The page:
We know D.C. Get our free newsletter to stay in the know.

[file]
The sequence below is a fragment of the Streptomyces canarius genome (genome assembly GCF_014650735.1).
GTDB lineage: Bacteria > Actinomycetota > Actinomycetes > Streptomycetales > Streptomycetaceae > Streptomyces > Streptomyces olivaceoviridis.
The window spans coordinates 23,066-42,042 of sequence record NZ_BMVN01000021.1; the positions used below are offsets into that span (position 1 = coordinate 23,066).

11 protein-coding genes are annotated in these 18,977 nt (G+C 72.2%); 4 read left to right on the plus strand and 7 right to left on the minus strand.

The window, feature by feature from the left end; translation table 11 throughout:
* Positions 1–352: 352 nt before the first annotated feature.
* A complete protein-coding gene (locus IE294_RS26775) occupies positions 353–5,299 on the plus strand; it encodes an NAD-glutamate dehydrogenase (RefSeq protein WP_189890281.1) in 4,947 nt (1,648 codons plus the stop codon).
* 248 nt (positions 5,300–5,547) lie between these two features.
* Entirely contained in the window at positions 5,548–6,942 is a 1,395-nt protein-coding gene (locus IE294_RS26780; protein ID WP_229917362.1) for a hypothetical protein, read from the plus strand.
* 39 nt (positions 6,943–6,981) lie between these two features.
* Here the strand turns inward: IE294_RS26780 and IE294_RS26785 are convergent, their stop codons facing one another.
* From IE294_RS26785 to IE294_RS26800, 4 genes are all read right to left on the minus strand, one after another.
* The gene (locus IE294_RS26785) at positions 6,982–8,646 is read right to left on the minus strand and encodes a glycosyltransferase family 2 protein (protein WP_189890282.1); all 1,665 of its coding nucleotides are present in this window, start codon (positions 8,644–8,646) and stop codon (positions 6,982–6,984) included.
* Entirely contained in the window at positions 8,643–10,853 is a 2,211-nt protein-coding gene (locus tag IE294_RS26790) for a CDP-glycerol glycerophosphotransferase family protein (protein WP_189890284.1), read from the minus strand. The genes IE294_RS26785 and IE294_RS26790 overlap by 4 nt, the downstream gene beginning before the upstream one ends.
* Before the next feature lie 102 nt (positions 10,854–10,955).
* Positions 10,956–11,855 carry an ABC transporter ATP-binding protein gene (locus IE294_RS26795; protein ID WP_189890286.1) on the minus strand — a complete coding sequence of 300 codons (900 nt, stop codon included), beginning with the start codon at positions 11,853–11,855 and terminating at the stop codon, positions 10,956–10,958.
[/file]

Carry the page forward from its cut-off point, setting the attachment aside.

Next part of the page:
Red. Intense radiation. Rocks. Dusty soil. Unearthly. 119 million miles away. Mars. Thanks to Donna Shirley, the forbidding fourth planet has become accessible. In her memoir, Managing Martians, Shirley delves into childhood dreams of reaching Mars and her struggle for success in the male-dominated field of space and aeronautics. As the first woman to head a NASA program, she distinguished herself by achieving the previously elusive goal of a cheap, autonomous, and mobile data collector that would earn its fare to Mars. Shirley was manager of the Jet Propulsion Laboratory’s Mars Exploration Program and headed the team of engineers that constructed her “baby,” the Sojourner, the microwave oven-sized rover that drove itself around the planet and relayed color photographs of the surface back to Earth. The truth was out there—hear Shirley discuss how she brought some of it home at 6 p.m. at the Smithsonian’s Ripley Center, 1100 Jefferson Dr. SW. $13. (202) 357-3030. (Liz Eckstein)